Axel Merk of Merk Investments, thinks it’s the dollar, not the euro, that investors should be leery about.
In a report published Wednesday by Morningstar, Merk says that while Greece may have “rather serious issues,” investors “may want to take a closer look at their dollar holdings” for hidden “contagion risks.”
The biggest risk, he argues, is with money funds, which he says have been moving into riskier investments because of the low yields available on T-Bills.
While Merk doesn’t name names, he cites the example of two funds that Merk Investments analyzed. One, a large institutional money market fund with $74 billion in assets, was found to be 4.6% invested in commercial paper issued by BNP Paribas, a French bank with $7.2 billion worth of Greek bond holdings on its books. The other was a retail money market fund with $1.4 billion in assets, two-thirds of which Merk found were invested in U.S.-dollar-denominated commercial paper and other short-term debt instruments issued by European banks.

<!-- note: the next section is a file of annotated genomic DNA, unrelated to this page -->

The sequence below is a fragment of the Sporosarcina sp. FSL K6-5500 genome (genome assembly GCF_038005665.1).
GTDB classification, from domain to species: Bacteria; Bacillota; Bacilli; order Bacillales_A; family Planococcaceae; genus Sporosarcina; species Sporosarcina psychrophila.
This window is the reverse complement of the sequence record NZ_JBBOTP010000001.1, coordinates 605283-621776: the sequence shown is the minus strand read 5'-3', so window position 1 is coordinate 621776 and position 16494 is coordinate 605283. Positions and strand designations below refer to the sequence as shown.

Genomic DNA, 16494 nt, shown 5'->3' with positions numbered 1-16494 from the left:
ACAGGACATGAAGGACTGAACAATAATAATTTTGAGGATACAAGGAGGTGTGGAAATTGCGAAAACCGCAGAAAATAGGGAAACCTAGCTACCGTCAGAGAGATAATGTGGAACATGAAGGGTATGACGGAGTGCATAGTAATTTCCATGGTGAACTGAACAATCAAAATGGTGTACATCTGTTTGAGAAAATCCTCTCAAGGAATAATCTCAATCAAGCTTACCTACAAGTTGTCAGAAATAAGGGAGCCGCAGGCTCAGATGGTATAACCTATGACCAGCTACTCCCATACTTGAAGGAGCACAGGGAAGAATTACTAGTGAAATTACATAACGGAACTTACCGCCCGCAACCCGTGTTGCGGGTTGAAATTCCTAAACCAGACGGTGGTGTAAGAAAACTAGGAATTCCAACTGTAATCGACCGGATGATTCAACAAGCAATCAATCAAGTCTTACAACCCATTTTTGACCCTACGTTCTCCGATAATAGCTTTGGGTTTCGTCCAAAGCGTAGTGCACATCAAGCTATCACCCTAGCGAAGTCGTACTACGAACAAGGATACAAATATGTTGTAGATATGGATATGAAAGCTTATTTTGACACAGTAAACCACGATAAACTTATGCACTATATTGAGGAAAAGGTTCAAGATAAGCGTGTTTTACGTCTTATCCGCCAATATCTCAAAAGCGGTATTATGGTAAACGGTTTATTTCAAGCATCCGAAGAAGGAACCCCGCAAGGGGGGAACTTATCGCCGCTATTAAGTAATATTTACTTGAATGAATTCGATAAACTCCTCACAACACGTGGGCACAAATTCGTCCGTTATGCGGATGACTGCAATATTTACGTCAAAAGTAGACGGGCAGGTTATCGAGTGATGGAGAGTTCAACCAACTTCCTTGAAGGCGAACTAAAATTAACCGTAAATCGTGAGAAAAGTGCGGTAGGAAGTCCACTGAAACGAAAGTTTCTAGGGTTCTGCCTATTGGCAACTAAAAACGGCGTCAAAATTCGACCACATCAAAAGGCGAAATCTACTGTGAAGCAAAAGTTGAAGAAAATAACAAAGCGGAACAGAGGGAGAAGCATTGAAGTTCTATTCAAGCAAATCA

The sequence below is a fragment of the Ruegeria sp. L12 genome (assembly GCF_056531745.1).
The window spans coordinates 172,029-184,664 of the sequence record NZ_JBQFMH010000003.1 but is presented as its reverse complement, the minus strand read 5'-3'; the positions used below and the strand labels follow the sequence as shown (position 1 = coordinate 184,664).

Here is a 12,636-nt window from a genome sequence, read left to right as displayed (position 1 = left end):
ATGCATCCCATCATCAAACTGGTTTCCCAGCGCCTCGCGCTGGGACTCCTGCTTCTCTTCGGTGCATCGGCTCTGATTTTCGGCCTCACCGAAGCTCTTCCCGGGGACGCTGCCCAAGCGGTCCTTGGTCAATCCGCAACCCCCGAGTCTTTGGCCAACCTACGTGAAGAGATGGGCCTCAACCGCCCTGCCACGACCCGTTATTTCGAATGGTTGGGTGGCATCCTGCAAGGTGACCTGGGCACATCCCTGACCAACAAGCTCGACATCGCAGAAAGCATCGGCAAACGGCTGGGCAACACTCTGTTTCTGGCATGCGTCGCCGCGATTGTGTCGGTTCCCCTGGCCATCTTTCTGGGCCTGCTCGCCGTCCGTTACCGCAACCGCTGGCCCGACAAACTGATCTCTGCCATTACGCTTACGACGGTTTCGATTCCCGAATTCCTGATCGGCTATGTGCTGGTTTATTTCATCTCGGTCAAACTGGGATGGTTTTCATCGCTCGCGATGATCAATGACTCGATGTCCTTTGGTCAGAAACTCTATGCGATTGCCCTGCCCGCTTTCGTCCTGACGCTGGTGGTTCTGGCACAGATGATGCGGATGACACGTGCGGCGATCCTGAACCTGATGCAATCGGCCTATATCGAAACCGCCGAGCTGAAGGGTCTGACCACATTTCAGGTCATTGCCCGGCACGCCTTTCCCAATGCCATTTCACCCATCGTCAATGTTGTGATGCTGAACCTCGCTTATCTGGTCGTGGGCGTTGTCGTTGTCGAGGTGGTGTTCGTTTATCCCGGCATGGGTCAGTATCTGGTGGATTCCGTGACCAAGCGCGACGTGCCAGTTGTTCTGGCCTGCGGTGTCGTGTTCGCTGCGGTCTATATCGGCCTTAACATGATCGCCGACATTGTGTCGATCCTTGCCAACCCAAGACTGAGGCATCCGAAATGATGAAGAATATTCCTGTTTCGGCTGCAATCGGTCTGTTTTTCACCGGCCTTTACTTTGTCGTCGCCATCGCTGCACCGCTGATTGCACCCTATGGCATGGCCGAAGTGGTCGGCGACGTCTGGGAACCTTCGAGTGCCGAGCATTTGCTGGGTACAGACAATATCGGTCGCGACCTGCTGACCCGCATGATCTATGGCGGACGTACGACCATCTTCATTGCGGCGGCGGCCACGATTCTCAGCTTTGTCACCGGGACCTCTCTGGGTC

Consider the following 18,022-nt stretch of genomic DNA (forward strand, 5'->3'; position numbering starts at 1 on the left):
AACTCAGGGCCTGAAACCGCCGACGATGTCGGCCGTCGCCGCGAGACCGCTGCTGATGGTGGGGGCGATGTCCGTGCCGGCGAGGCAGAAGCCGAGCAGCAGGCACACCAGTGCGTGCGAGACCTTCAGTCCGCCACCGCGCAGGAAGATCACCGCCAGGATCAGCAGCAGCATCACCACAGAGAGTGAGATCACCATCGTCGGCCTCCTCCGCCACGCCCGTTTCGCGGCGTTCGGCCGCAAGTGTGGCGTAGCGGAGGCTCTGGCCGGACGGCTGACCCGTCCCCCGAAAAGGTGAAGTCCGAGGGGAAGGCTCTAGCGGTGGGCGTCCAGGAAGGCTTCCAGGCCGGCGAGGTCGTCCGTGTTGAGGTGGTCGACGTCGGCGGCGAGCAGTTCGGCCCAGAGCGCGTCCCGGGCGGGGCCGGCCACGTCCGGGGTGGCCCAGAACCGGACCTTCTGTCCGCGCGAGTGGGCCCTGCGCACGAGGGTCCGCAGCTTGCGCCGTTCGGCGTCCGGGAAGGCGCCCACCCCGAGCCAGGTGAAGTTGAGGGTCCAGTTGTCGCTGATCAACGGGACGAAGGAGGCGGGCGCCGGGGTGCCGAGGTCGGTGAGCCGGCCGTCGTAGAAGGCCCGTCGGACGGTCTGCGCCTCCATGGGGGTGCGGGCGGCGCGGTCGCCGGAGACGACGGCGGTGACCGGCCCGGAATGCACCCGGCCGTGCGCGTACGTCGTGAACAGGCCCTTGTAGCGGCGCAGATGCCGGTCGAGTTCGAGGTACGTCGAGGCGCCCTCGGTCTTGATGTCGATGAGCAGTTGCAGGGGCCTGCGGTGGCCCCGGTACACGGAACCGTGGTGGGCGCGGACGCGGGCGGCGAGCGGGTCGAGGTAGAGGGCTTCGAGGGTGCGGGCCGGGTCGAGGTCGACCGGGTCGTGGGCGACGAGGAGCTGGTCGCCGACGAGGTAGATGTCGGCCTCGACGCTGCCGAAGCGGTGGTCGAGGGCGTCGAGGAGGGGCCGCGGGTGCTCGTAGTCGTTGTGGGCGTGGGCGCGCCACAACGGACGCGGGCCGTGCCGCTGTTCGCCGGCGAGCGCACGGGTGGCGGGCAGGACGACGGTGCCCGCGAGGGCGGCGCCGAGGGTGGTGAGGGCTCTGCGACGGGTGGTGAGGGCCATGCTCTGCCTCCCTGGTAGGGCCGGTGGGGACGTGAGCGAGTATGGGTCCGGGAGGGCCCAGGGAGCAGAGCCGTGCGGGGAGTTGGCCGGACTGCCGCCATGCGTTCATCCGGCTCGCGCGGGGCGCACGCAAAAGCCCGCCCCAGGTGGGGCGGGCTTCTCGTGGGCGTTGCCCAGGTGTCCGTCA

Merk says the euro lately has been rallying against the dollar because less money is being spent and printed in Europe than in the U.S.
Meanwhile, in the U.S., “the Federal Reserve may be actively working to weaken the dollar in order to spur economic growth," a tactic he said Federal Reserve Board Chairman Ben Bernanke has been doing “in both word and action.”
He suggests that a strong euro can survive any Greek debt crisis and adds, “What many don’t realize is that currencies of countries, or the Euro zone in this case, that don’t actively debase their currency may end up with a lot of pain, and less economic growth, but potentially a very strong currency.”